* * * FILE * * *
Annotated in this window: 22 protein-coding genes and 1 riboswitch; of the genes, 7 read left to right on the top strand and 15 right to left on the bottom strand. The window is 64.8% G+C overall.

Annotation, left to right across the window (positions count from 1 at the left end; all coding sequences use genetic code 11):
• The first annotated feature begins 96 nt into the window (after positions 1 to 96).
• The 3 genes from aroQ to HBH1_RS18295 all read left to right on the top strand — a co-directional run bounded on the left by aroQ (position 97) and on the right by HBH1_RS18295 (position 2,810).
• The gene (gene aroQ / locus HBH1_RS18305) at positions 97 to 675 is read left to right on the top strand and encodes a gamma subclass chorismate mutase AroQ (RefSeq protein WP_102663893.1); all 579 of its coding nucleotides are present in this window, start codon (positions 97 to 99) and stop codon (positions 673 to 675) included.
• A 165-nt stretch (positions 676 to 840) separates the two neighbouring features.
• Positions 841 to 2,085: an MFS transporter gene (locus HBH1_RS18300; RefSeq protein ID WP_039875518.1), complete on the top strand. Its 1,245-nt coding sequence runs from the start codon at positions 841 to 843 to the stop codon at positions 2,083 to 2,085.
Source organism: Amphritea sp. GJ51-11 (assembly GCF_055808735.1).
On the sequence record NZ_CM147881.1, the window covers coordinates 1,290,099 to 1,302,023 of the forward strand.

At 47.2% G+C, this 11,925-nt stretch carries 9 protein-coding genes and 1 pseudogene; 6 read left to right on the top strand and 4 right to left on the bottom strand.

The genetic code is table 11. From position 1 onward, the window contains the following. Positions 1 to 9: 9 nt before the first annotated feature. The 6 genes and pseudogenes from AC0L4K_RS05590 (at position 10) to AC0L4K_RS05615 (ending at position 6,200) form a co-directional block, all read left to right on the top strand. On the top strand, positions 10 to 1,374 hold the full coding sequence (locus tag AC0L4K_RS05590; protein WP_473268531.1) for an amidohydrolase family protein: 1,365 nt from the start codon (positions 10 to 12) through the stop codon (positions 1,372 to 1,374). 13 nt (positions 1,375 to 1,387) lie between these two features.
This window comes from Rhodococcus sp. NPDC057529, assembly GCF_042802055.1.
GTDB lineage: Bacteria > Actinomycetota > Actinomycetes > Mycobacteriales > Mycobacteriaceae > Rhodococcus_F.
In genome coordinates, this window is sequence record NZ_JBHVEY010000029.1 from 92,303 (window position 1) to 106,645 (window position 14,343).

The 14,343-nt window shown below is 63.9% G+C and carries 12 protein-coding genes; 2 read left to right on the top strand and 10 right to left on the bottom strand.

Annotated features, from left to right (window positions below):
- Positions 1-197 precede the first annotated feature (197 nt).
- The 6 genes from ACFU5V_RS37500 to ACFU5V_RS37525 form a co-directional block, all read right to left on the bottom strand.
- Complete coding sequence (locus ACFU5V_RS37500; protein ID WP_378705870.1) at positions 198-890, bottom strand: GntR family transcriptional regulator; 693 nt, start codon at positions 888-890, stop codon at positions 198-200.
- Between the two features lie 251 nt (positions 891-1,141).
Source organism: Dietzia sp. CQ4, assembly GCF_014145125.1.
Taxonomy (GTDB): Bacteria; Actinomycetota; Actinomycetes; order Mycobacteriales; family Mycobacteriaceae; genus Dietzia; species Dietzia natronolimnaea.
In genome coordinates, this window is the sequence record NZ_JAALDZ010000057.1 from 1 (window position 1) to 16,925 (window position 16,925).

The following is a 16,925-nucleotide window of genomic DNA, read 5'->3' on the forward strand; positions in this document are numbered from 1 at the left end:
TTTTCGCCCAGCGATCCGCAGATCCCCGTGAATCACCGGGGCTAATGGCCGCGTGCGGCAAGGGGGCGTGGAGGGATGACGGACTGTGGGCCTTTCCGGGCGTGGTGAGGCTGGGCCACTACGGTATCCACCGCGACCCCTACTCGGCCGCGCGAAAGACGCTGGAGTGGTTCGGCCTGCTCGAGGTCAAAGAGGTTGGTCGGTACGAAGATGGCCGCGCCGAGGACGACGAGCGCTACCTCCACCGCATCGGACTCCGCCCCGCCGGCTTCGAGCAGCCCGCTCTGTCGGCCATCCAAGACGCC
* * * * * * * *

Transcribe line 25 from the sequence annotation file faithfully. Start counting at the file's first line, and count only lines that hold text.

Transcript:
TTTTCGCCCAGCGATCCGCAGATCCCCGTGAATCACCGGGGCTAATGGCCGCGTGCGGCAAGGGGGCGTGGAGGGATGACGGACTGTGGGCCTTTCCGGGCGTGGTGAGGCTGGGCCACTACGGTATCCACCGCGACCCCTACTCGGCCGCGCGAAAGACGCTGGAGTGGTTCGGCCTGCTCGAGGTCAAAGAGGTTGGTCGGTACGAAGATGGCCGCGCCGAGGACGACGAGCGCTACCTCCACCGCATCGGACTCCGCCCCGCCGGCTTCGAGCAGCCCGCTCTGTCGGCCATCCAAGACGCC